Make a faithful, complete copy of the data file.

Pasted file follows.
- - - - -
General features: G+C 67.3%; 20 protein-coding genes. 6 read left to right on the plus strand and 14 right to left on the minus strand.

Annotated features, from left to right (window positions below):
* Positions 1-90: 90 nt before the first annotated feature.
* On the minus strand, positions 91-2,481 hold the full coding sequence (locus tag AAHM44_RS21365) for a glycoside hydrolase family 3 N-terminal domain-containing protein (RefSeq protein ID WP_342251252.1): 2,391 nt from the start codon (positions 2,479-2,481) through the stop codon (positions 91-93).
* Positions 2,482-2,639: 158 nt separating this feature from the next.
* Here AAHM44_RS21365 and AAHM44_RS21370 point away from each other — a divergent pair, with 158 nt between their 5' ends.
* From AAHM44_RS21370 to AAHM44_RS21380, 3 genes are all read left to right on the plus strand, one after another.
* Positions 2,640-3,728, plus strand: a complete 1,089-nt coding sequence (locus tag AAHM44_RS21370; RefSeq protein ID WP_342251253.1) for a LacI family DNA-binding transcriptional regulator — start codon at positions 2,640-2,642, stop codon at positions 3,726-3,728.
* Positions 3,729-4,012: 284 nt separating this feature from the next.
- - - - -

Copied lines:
General features: G+C 67.3%; 20 protein-coding genes. 6 read left to right on the plus strand and 14 right to left on the minus strand.

Annotated features, from left to right (window positions below):
* Positions 1-90: 90 nt before the first annotated feature.
* On the minus strand, positions 91-2,481 hold the full coding sequence (locus tag AAHM44_RS21365) for a glycoside hydrolase family 3 N-terminal domain-containing protein (RefSeq protein ID WP_342251252.1): 2,391 nt from the start codon (positions 2,479-2,481) through the stop codon (positions 91-93).
* Positions 2,482-2,639: 158 nt separating this feature from the next.
* Here AAHM44_RS21365 and AAHM44_RS21370 point away from each other — a divergent pair, with 158 nt between their 5' ends.
* From AAHM44_RS21370 to AAHM44_RS21380, 3 genes are all read left to right on the plus strand, one after another.
* Positions 2,640-3,728, plus strand: a complete 1,089-nt coding sequence (locus tag AAHM44_RS21370; RefSeq protein ID WP_342251253.1) for a LacI family DNA-binding transcriptional regulator — start codon at positions 2,640-2,642, stop codon at positions 3,726-3,728.
* Positions 3,729-4,012: 284 nt separating this feature from the next.